Water Well Contractor Registration: Environmental Conservation Law §15-1525: This law requires persons engaged in the business of water well contracting to be registered with the DEC. Water well contracting includes any excavation for the purpose of obtaining groundwater, which includes drilled wells, dug wells, springs, "driven points" and shore wells. The water well contracting supervisor needs to be "certified" (i.e. has passed an exam by the National Ground Water Association or equivalent) and onsite during water well construction activities.

Key Items to Check

It is recommended that the following key items be checked prior to issuing a building permit or certificate of occupancy. A checklist CEOs may use that includes the following items is attached.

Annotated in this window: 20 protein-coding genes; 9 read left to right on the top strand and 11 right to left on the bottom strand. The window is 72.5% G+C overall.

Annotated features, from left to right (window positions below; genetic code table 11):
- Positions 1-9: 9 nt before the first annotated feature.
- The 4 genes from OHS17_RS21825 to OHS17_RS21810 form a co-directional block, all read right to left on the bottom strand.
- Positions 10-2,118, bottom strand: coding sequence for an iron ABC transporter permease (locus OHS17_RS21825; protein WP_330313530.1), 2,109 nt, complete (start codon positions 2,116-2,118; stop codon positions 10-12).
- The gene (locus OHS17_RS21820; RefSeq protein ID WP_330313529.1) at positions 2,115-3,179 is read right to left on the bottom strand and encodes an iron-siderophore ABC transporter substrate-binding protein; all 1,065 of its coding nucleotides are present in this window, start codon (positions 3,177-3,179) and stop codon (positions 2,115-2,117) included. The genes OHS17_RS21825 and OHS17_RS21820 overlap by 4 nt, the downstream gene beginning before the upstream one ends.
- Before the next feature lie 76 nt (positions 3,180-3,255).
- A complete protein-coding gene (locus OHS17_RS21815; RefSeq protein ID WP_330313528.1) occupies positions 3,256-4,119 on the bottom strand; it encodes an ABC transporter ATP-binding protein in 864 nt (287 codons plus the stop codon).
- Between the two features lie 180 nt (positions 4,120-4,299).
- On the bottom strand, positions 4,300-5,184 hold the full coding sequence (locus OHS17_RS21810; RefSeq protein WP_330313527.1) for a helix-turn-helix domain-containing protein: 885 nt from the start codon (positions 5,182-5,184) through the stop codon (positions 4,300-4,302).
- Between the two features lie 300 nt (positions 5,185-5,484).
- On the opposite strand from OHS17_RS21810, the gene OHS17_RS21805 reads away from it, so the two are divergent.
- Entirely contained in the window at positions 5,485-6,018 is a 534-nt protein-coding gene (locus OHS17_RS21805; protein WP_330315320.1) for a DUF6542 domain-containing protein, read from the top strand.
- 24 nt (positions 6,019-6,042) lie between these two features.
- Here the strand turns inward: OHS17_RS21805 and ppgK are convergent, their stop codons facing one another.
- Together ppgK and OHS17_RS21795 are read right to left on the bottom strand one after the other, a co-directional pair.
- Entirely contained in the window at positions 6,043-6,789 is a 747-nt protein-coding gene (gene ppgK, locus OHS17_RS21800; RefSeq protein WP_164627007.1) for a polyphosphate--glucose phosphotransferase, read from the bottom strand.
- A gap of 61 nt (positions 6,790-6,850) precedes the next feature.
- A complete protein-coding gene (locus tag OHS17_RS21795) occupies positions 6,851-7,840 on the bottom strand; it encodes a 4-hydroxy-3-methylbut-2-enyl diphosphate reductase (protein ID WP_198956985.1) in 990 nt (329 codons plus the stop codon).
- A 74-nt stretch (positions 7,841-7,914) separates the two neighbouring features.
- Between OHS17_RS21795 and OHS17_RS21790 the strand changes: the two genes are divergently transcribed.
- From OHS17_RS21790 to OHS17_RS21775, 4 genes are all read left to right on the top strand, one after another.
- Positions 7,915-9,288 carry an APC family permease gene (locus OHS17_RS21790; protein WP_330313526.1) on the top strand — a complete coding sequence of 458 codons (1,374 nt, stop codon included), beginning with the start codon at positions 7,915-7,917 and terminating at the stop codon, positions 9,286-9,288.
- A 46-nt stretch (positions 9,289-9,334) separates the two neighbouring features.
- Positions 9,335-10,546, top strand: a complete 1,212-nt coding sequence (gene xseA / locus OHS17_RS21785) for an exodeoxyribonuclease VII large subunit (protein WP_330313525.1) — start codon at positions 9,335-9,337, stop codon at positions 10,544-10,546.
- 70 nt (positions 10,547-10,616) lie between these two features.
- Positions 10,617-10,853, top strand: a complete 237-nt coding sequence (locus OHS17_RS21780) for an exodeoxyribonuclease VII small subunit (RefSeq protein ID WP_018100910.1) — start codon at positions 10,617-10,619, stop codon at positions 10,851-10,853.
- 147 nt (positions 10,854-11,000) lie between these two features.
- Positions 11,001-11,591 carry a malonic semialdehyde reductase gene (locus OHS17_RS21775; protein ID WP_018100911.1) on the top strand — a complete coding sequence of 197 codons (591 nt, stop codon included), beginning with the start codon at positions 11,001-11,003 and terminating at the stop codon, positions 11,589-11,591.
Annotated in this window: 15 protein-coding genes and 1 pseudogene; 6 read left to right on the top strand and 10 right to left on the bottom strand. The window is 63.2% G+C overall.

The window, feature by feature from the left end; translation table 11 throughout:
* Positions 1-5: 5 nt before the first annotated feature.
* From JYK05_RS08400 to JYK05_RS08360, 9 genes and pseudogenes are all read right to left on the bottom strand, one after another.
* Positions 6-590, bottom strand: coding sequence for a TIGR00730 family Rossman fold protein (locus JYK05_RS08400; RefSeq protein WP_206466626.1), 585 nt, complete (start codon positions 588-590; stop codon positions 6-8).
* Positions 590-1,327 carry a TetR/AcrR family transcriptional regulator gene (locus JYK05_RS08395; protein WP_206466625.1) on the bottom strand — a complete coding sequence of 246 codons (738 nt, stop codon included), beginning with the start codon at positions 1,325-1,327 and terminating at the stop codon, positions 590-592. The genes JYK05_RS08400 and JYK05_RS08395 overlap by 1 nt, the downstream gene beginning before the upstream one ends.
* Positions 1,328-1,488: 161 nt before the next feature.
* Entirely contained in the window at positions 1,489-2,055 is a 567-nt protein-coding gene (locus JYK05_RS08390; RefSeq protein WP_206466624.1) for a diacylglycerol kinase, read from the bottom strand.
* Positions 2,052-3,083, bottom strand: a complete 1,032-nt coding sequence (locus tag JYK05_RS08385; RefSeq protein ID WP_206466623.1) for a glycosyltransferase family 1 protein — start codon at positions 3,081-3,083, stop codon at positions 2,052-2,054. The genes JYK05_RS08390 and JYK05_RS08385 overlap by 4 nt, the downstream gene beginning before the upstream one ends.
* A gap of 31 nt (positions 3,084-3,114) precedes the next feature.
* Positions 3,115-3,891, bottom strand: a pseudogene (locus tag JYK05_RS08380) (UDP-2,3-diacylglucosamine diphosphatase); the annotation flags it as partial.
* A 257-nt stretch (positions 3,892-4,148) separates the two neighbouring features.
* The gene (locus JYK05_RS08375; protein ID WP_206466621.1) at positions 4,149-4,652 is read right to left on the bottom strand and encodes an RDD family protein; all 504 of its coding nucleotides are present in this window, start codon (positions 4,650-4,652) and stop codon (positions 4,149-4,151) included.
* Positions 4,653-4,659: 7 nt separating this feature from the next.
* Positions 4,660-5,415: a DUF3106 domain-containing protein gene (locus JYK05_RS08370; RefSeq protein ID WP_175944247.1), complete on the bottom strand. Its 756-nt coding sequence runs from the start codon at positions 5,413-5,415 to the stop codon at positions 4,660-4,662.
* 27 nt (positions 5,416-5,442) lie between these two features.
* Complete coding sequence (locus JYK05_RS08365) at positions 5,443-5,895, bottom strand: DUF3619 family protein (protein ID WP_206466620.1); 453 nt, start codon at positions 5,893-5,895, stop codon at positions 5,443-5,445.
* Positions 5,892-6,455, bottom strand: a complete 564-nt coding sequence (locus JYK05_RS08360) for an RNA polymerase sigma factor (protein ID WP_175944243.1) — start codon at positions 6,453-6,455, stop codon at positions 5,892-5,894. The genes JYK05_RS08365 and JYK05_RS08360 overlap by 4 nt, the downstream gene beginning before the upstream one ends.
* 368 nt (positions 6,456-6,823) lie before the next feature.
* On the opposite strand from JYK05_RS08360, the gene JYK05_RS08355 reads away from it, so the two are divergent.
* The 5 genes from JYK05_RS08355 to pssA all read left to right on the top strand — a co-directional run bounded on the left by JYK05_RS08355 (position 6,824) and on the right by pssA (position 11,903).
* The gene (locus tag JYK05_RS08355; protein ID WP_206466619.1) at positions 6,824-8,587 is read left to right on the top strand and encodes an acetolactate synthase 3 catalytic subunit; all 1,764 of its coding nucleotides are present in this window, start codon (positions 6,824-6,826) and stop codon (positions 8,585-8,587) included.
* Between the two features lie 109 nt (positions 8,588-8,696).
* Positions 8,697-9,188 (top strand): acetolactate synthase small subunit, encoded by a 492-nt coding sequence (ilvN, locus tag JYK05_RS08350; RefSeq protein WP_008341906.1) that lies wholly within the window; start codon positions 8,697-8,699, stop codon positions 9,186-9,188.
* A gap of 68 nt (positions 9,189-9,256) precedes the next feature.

Well Contractor Requirements: The following DEC Well Contractor Law requirements should be verified:

  1. DEC registration: Check that the well contractor is presently registered with DEC.
  2. Well Completion Report: This report is required to be submitted by the water well contractor to DEC and the water well owner. CEOs, however, have authority to ask for a copy (e.g., from the well owner) to review before approving the well. (These reports may not be available until the well has been paid for.)

Contact the local DEC Region Office or Division of Water (877-472-2619 or 518-402-8291) for questions on water well contractor registration. Well contractors that are not registered can be referred to DEC.